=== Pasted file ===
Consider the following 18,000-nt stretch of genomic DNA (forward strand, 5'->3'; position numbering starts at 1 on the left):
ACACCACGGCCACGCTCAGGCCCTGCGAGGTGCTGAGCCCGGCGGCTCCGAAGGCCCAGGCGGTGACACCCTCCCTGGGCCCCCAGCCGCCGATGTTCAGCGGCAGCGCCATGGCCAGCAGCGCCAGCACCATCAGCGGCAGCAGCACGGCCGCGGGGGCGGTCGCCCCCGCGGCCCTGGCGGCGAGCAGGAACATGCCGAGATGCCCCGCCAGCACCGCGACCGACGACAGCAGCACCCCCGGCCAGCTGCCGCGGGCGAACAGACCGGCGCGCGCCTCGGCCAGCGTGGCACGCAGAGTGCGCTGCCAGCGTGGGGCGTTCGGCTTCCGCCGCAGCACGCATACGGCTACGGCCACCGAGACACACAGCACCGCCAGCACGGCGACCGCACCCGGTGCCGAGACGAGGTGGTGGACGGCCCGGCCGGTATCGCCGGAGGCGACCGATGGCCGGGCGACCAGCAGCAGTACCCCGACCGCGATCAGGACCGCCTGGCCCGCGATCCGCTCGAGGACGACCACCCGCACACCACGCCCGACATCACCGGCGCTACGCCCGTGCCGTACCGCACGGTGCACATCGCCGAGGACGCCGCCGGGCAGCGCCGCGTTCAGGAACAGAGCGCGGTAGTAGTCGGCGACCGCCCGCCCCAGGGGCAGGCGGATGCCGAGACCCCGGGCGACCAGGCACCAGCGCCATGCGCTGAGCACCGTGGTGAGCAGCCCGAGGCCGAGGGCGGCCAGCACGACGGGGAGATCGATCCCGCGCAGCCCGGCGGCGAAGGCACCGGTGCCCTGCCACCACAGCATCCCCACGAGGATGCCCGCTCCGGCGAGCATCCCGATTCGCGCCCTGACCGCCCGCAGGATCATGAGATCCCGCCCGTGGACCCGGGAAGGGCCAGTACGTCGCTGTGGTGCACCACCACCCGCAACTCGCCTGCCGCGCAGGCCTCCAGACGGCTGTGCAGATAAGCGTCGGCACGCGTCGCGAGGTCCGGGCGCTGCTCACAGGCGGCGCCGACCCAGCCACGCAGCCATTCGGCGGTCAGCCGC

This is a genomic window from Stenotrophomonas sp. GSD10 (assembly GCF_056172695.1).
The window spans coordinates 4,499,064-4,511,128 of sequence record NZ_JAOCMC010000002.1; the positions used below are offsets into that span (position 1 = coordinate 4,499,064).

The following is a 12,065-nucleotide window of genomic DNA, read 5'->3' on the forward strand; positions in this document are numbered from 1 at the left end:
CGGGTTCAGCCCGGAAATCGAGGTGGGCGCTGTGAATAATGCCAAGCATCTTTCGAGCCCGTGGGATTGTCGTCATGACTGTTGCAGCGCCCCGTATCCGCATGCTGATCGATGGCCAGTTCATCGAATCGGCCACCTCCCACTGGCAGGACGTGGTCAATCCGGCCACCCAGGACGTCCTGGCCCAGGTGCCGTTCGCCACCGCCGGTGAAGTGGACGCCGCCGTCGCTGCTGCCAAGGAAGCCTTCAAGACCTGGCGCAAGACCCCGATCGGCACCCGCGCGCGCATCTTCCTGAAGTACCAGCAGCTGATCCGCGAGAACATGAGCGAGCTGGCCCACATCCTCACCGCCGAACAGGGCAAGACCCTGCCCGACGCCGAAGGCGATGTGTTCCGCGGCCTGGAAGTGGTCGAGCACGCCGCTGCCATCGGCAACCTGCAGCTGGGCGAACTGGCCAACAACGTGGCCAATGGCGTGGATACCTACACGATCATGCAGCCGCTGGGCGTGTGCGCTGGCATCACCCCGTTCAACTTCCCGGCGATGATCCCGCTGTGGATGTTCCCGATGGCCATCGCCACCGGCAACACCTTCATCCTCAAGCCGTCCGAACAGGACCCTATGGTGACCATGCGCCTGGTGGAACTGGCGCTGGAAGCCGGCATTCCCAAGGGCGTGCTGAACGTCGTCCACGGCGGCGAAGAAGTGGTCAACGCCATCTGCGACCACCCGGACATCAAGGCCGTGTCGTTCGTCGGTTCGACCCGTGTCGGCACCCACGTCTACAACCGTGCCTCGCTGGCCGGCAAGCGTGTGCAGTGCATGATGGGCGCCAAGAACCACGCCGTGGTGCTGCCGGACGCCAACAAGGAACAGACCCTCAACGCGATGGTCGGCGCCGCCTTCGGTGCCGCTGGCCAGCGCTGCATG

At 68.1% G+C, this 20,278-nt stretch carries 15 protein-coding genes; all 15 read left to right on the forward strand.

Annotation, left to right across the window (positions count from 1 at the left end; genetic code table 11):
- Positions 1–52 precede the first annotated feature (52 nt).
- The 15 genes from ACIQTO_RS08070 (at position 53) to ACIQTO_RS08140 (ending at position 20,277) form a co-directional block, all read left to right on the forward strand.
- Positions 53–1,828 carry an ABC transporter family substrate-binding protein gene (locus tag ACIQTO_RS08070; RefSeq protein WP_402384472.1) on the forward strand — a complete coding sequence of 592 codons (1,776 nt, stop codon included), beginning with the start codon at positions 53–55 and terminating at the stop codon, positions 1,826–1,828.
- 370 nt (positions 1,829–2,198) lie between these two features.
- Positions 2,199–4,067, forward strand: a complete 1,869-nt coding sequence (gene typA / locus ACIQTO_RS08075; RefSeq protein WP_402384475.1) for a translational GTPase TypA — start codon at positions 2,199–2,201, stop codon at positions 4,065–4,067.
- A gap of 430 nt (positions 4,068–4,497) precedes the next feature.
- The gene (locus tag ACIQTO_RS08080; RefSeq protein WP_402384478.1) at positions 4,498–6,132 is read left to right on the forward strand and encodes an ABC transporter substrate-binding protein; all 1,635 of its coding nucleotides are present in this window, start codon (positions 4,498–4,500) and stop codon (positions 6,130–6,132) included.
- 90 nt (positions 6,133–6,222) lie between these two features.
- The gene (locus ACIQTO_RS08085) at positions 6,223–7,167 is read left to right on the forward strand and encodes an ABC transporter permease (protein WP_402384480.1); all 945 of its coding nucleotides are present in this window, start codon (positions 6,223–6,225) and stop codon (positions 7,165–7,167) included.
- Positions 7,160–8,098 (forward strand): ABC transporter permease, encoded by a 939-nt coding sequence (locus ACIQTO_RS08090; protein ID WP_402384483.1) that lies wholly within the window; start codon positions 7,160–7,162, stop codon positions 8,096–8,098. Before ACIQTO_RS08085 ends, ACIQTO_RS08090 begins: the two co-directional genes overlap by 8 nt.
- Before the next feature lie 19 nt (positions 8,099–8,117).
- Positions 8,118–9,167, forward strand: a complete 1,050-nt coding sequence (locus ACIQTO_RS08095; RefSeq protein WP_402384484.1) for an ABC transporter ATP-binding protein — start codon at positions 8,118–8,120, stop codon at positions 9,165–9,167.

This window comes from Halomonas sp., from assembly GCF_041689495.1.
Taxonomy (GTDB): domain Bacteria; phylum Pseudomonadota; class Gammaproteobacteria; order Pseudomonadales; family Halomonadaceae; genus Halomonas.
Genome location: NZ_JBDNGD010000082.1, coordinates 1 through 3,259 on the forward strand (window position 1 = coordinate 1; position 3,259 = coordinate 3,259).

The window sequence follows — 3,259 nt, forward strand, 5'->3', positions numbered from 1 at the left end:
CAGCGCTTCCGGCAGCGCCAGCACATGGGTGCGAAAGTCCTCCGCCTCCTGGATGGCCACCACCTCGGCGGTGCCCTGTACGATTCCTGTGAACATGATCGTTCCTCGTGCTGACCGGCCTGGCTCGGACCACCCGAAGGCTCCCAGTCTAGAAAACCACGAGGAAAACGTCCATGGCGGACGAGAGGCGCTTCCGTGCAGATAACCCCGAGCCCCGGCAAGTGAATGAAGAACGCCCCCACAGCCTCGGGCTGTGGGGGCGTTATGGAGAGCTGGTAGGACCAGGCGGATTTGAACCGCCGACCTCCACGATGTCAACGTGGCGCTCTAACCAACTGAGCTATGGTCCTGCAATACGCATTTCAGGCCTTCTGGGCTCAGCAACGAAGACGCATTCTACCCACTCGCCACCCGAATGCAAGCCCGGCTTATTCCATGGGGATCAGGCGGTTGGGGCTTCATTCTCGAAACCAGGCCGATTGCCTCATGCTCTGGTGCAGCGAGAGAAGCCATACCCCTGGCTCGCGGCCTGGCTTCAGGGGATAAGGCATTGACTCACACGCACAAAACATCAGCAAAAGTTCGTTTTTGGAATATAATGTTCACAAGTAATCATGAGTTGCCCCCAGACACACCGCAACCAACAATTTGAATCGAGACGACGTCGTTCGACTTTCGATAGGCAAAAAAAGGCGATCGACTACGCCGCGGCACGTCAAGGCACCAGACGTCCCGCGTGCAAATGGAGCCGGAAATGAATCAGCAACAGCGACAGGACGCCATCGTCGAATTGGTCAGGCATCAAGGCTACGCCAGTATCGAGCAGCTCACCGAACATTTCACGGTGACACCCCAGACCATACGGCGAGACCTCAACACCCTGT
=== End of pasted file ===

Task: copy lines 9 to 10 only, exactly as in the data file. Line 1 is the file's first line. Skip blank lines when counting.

- Positions 1–52 precede the first annotated feature (52 nt).
- The 15 genes from ACIQTO_RS08070 (at position 53) to ACIQTO_RS08140 (ending at position 20,277) form a co-directional block, all read left to right on the forward strand.